How to win an online debate

A Facebook friend of yours has posted a link to some political article or video or cartoon with a comment to the effect of “OMG! SO WRONG.” But it doesn’t seem that wrong to you. You say as much in a comment. Your friend lists all the ways it is, in fact, wrong. Suddenly your mouth runs dry. You can’t think of a counter-argument. You just made a fool of yourself by getting your friend to make their original argument. You have nothing to say that won’t make you look stupid. You leave the comment thread with your tail tucked securely between your legs. Or, even worse, you point out a grammatical error of theirs . . . giving everyone who sees this ample opportunity for your verbal destruction.

It sucks, doesn’t it? Well, don’t let bad experiences hold you back from making a good point. All it takes is practice. As you learn more about politics and the way others approach it, you’ll make your own approach that much stronger. Here are some tips I’ve devised after years of picking online fights:

Snark first, logic second.

Open by saying something mean about the politician or group with whom your opponent has sided. They will typically retort with a mean comment about the politician/group with whom you’ve sided, or perhaps you. By this point, they could be expecting a lengthy exchange of insults. This is when you throw them off completely by tearing apart the substance of their argument for the rest of the debate. Keep building upon it until you’ve established your position as superior. You may even throw in something complimentary about the original target, to prove further that you aren’t running on blind dislike.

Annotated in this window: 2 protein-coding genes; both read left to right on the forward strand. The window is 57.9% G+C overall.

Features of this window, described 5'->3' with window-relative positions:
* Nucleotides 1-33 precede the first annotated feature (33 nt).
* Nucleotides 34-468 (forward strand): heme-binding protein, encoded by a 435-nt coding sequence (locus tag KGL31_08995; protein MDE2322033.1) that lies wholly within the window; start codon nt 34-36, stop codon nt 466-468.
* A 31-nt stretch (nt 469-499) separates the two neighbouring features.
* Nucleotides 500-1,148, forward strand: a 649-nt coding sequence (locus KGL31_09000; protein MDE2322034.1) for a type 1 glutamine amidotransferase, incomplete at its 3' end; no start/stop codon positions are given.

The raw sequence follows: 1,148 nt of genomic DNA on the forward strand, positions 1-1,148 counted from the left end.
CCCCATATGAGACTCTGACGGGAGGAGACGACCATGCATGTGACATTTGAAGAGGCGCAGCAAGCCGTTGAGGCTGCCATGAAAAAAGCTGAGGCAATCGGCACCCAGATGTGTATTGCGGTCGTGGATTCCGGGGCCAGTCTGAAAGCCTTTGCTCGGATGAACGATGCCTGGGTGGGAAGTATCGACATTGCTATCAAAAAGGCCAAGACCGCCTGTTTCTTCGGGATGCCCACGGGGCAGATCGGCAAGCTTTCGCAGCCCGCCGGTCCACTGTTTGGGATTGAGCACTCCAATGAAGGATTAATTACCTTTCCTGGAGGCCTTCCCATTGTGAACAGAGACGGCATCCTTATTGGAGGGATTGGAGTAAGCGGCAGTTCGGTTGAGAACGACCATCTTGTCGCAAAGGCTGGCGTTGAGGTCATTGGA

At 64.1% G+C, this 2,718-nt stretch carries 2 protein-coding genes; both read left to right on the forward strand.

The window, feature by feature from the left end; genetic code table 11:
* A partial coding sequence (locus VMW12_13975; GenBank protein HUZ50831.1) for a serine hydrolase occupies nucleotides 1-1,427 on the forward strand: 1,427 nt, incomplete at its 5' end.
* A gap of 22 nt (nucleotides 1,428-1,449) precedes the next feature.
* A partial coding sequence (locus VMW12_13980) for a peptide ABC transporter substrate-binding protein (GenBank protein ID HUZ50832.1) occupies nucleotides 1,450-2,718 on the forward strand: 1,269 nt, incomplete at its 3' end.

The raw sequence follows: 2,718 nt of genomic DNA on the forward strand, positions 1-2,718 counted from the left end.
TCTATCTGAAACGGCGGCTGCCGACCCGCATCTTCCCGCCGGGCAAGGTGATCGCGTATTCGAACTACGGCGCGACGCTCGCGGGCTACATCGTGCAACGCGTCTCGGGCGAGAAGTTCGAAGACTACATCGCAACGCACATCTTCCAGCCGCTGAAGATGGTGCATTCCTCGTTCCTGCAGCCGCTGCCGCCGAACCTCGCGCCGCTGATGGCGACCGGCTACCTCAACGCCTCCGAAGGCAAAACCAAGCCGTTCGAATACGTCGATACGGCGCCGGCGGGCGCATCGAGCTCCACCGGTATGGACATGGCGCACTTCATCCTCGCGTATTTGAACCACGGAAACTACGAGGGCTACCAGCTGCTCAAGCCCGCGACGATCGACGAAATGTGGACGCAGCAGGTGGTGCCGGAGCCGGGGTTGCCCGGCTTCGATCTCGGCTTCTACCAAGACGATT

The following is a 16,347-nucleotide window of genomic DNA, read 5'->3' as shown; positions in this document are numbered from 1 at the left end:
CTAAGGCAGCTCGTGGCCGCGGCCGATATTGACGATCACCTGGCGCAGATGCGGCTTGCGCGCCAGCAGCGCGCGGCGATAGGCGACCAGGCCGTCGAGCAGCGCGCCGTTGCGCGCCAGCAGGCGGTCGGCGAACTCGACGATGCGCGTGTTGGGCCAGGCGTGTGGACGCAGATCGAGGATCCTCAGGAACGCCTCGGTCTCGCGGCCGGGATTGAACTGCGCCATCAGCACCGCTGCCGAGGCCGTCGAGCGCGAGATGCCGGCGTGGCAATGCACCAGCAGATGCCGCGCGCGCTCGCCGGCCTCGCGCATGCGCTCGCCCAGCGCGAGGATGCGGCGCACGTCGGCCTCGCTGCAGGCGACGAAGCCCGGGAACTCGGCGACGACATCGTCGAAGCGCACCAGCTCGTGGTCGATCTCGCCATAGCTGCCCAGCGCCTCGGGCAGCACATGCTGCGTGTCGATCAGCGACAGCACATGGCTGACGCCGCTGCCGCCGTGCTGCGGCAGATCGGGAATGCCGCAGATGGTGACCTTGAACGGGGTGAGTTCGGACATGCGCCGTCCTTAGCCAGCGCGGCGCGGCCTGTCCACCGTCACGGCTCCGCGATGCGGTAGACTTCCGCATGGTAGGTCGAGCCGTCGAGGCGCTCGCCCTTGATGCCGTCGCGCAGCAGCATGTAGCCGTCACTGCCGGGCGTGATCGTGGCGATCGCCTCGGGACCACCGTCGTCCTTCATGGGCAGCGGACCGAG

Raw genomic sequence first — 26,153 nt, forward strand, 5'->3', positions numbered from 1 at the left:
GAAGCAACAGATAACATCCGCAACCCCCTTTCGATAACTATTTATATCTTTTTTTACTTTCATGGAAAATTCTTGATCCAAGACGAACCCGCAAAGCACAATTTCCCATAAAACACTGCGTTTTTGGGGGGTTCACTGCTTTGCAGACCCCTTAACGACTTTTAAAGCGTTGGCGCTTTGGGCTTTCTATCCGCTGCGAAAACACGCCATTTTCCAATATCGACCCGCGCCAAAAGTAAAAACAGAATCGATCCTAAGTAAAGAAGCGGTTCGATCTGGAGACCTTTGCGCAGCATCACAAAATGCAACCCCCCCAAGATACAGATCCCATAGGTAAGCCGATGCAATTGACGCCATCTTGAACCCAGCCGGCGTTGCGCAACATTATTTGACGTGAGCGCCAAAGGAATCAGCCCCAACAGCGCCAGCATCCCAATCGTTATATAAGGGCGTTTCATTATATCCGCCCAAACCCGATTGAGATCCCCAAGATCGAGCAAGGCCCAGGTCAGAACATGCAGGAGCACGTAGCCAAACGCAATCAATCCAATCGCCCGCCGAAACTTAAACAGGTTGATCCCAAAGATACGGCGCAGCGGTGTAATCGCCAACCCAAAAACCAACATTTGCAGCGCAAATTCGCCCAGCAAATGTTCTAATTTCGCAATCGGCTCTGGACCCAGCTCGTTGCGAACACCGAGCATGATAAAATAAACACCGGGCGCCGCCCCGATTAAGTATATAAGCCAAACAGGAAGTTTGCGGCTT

Stay above ad hominem attacks.

Let’s say your opponent calls you a name, or accuses you of being unattractive and lonely, or says something about your mama. You say: “I find your use of epithets and personal commentary unproductive and childish.” They hear: “Why are you so mean to meeeeeeeeeee?” If they misrepresent you in a way that undermines your credibility in the argument, by all means correct them. But stay above outright immaturity. They didn’t.

Don’t quit.

There are no excuses for leaving a debate unfinished. Whoever gets the last word will subsequently get the joy of (apparent) victory. Obviously it’s not always possible to be online at all times, so take a break if you have to, but get right back to it as soon as you can. Exhausted? Do it anyway. Your computer crashed? Use your smartphone.

If they catch you in a mistake, admit it.

Only assholes do otherwise. If either one of you is going to be the asshole, let it be them.

Theology? Don’t even bother.

No amount of advice or experience will help you convince an opponent that their perspective on the existence of (a) God(s) is wrong. That’s a debate that isn’t even worth starting. Keep your thoughts on religion where they belong – in your head.

Show you’ve enjoyed it.

End the round with something like “This was fun. Let’s do it again.” A seasoned debater will find a way to re-engage you at some point soon, and both of you will get a good mental workout when they do. On the other hand, a noob (and there are many) will be intimidated by your enjoyment, and reminded that you’ve been doing this sort of thing much longer than they have and are just salivating over your next chance to demolish them.

If anyone would like to practice their debate skills, fortified with these tips, I’m available on Twitter at @Jess_TFA. I look forward to meeting you.

1 Comment on "How to win an online debate"

  1. And always remember “Godwin’s Law.” (defined on wikipedia, if unfamiliar to you)

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